The child in Pembrokeshire died a few years ago. But only now is the case splattered all over the media? The time is right... or so think the powers-that-be. But the child in Pembrokeshire was visible to professionals who already knew about mother's state of health, and they already alerted the local authorities. So forgive me, but how is beginning an expensive and time-consuming registration process on all home educators going to help? You get mad parents everywhere. The only answer I can think of is: first to distract attention away from the failings in this case and others of the bodies that already exist to protect children - social workers already have powers to see a child where education officials do not. And second, to gather us all up on a very large surveillance system so that we can be watched: our actions, choices, preferences recorded, managed and ultimately, sold. Follow the money. Someone can make a great deal of cash out of this one.

Thursday, 21 January 2016

Home Education is at fault, Obviously!

Timing is all.

In the home ed 'hood, we suddenly have a glut of media requests. These requests come hot on the heels of the Government consultation regarding illegal schools. Out-of-school education settings: call for evidence.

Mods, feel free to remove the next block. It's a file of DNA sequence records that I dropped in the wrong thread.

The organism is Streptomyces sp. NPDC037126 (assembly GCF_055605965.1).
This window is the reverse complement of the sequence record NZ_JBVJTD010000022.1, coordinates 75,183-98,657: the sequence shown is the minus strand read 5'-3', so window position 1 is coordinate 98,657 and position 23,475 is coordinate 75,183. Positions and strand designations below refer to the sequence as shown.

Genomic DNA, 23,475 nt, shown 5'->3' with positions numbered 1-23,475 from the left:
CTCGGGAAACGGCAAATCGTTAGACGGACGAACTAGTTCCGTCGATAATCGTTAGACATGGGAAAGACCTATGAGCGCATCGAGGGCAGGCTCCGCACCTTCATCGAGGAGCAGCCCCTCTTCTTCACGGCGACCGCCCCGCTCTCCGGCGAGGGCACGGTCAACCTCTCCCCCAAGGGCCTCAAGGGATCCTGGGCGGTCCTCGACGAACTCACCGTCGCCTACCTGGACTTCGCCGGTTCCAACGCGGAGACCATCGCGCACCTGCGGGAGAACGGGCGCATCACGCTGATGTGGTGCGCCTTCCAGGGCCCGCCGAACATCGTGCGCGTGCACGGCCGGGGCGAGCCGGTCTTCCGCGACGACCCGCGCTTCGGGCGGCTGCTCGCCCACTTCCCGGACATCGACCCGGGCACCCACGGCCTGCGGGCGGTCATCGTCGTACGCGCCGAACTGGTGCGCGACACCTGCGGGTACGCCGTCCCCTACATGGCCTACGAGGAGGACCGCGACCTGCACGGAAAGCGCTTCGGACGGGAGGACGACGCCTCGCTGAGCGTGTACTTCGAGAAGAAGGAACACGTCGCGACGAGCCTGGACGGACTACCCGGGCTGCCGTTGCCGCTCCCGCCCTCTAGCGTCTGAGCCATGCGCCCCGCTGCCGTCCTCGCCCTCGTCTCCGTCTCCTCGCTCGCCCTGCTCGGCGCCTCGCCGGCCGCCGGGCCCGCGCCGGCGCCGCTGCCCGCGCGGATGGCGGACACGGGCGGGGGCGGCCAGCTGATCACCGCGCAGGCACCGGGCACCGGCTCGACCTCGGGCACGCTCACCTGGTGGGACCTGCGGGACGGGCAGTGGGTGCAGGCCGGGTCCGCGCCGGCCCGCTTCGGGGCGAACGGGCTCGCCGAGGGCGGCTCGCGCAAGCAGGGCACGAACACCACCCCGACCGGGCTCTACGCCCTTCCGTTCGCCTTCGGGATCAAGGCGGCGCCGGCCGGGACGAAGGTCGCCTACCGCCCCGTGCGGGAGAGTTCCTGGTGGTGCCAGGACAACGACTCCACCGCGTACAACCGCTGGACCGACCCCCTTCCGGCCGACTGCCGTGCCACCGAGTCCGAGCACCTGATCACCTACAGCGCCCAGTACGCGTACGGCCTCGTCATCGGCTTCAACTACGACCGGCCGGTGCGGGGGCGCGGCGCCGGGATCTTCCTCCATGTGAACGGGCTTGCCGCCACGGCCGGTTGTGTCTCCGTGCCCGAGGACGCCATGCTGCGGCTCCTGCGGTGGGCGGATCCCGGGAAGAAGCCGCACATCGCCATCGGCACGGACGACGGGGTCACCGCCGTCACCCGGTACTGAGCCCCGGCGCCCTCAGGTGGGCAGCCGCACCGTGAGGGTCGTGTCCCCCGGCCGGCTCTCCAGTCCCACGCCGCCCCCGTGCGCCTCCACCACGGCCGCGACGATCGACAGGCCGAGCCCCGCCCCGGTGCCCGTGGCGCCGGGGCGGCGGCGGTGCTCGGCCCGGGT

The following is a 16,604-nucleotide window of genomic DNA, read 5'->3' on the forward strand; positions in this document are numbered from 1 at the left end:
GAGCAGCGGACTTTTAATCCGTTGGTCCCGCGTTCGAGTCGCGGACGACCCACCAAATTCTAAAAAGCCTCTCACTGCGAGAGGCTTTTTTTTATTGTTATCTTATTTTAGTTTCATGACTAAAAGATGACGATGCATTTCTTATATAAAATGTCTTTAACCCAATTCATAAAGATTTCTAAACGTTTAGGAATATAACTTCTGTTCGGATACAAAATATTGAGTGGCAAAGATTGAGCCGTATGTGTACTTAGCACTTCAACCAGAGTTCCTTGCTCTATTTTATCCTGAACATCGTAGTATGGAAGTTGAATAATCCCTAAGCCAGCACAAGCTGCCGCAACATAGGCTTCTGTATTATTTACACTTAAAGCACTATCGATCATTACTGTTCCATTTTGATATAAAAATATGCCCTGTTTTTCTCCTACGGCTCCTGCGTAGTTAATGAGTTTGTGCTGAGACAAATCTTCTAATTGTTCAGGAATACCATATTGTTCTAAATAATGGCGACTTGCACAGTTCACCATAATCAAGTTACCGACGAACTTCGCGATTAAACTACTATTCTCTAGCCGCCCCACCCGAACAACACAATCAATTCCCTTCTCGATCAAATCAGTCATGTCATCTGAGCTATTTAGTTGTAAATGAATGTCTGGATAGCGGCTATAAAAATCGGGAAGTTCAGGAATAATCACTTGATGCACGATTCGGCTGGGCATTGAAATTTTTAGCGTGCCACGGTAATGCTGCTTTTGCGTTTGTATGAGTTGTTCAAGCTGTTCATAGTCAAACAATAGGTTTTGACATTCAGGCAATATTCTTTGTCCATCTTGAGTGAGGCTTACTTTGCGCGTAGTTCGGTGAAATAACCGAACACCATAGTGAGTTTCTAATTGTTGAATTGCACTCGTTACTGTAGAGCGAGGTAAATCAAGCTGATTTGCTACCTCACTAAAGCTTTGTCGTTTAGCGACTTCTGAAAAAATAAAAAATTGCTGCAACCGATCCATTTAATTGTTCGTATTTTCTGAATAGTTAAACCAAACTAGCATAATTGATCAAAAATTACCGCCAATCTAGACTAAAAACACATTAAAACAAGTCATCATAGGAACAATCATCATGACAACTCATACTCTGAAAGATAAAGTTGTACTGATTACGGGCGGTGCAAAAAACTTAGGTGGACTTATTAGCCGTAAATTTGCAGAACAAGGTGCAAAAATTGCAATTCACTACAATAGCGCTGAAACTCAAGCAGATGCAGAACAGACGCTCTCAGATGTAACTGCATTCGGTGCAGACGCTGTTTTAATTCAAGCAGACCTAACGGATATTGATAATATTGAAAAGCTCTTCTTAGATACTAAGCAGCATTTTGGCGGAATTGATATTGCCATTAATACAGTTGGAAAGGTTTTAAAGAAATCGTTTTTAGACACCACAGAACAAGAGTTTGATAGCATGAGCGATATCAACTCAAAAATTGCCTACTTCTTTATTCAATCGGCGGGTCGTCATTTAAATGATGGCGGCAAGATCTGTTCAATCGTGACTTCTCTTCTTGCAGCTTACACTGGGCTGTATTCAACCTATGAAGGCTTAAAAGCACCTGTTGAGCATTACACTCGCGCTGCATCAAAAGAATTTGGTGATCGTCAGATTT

The illegal schools scare is in itself an offshoot of the whoop-de-do whipped up about Muslim religious scholarship/ indoctrination (depending which side you're on). Er, illegal schools are also a feature of Jewish and Christian life, so let's not forget that.

But my guess is, there'll be new guidelines written up to target illegal schools; to force them to register and be monitored. And these guidelines will be written in a way that catches us too, we boring, completely legal, home educators. This is the point where we have to chew over the registration and monitoring proposals that will catch us all.

Just for calibration, I don't believe for a moment the Government wants to prevent or outlaw home education. No way do they want to force all kids into school. It would be a disaster! We save the state millions! No, they want home educating parents to take away the responsibilities of the kids who don't fit into school, whether because of a travelling lifestyle/ the child is a school refuser/  they have a set of expensive special needs / the parents have a bonkers educational philosophy (see Grit waving) which priorities experience and creativity over normalising and rote-learning. (Okay, the PTB might want to stop that.)

But the Government needs now to swing public opinion in preparation for these new guidelines. A leaked report comes in handy. The media, who like good guy / bad guy stories, can set us all chattering, and the government has a hands-free role.

How long will the process now take? To the point when we mouthy home educating types kick up a fuss (we will), and the Government can be assured that the public mood is not on our side. Wallop. New guidelines.

Well, Shark, Tiger and Squirrel are just shy of age 16. Registration and monitoring may not affect us. But you can be sure I'll carry on swinging punches from this micro corner of the home-educating world.